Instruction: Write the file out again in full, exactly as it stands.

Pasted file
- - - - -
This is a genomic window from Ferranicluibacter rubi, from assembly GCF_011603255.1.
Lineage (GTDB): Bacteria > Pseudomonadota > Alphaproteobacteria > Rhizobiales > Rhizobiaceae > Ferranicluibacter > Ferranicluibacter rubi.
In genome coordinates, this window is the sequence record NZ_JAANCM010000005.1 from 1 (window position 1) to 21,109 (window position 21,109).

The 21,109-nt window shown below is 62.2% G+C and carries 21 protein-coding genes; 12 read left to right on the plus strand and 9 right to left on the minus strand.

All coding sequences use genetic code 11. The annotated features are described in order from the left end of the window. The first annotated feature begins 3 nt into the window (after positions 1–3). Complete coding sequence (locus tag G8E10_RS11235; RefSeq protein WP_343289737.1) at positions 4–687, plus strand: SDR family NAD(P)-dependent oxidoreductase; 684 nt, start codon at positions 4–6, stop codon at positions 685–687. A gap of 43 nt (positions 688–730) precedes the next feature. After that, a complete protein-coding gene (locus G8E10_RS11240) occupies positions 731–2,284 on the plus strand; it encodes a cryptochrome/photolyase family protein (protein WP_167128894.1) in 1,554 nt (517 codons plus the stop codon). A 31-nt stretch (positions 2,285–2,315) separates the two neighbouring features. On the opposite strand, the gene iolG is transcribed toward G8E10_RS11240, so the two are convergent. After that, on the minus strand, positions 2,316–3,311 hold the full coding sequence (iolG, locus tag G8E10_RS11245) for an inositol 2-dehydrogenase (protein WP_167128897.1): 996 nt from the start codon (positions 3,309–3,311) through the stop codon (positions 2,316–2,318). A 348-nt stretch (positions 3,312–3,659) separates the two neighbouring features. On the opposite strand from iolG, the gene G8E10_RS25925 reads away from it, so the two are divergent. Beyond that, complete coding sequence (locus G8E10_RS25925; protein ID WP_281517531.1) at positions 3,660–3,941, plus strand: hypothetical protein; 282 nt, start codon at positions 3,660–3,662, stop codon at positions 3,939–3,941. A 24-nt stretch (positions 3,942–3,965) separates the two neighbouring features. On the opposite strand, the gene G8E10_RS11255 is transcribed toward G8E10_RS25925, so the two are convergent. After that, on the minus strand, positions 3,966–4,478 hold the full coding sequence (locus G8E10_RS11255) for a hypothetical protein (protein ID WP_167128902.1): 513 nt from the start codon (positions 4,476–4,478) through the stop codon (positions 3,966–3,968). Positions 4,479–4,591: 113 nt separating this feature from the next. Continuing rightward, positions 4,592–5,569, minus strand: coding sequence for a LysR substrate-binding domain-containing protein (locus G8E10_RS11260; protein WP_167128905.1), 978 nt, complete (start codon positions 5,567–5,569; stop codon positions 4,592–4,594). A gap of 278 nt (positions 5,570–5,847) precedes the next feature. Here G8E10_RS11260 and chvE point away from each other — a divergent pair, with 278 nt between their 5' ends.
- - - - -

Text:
This is a genomic window from Ferranicluibacter rubi, from assembly GCF_011603255.1.
Lineage (GTDB): Bacteria > Pseudomonadota > Alphaproteobacteria > Rhizobiales > Rhizobiaceae > Ferranicluibacter > Ferranicluibacter rubi.
In genome coordinates, this window is the sequence record NZ_JAANCM010000005.1 from 1 (window position 1) to 21,109 (window position 21,109).

The 21,109-nt window shown below is 62.2% G+C and carries 21 protein-coding genes; 12 read left to right on the plus strand and 9 right to left on the minus strand.

All coding sequences use genetic code 11. The annotated features are described in order from the left end of the window. The first annotated feature begins 3 nt into the window (after positions 1–3). Complete coding sequence (locus tag G8E10_RS11235; RefSeq protein WP_343289737.1) at positions 4–687, plus strand: SDR family NAD(P)-dependent oxidoreductase; 684 nt, start codon at positions 4–6, stop codon at positions 685–687. A gap of 43 nt (positions 688–730) precedes the next feature. After that, a complete protein-coding gene (locus G8E10_RS11240) occupies positions 731–2,284 on the plus strand; it encodes a cryptochrome/photolyase family protein (protein WP_167128894.1) in 1,554 nt (517 codons plus the stop codon). A 31-nt stretch (positions 2,285–2,315) separates the two neighbouring features. On the opposite strand, the gene iolG is transcribed toward G8E10_RS11240, so the two are convergent. After that, on the minus strand, positions 2,316–3,311 hold the full coding sequence (iolG, locus tag G8E10_RS11245) for an inositol 2-dehydrogenase (protein WP_167128897.1): 996 nt from the start codon (positions 3,309–3,311) through the stop codon (positions 2,316–2,318). A 348-nt stretch (positions 3,312–3,659) separates the two neighbouring features. On the opposite strand from iolG, the gene G8E10_RS25925 reads away from it, so the two are divergent. Beyond that, complete coding sequence (locus G8E10_RS25925; protein ID WP_281517531.1) at positions 3,660–3,941, plus strand: hypothetical protein; 282 nt, start codon at positions 3,660–3,662, stop codon at positions 3,939–3,941. A 24-nt stretch (positions 3,942–3,965) separates the two neighbouring features. On the opposite strand, the gene G8E10_RS11255 is transcribed toward G8E10_RS25925, so the two are convergent. After that, on the minus strand, positions 3,966–4,478 hold the full coding sequence (locus G8E10_RS11255) for a hypothetical protein (protein ID WP_167128902.1): 513 nt from the start codon (positions 4,476–4,478) through the stop codon (positions 3,966–3,968). Positions 4,479–4,591: 113 nt separating this feature from the next. Continuing rightward, positions 4,592–5,569, minus strand: coding sequence for a LysR substrate-binding domain-containing protein (locus G8E10_RS11260; protein WP_167128905.1), 978 nt, complete (start codon positions 5,567–5,569; stop codon positions 4,592–4,594). A gap of 278 nt (positions 5,570–5,847) precedes the next feature. Here G8E10_RS11260 and chvE point away from each other — a divergent pair, with 278 nt between their 5' ends.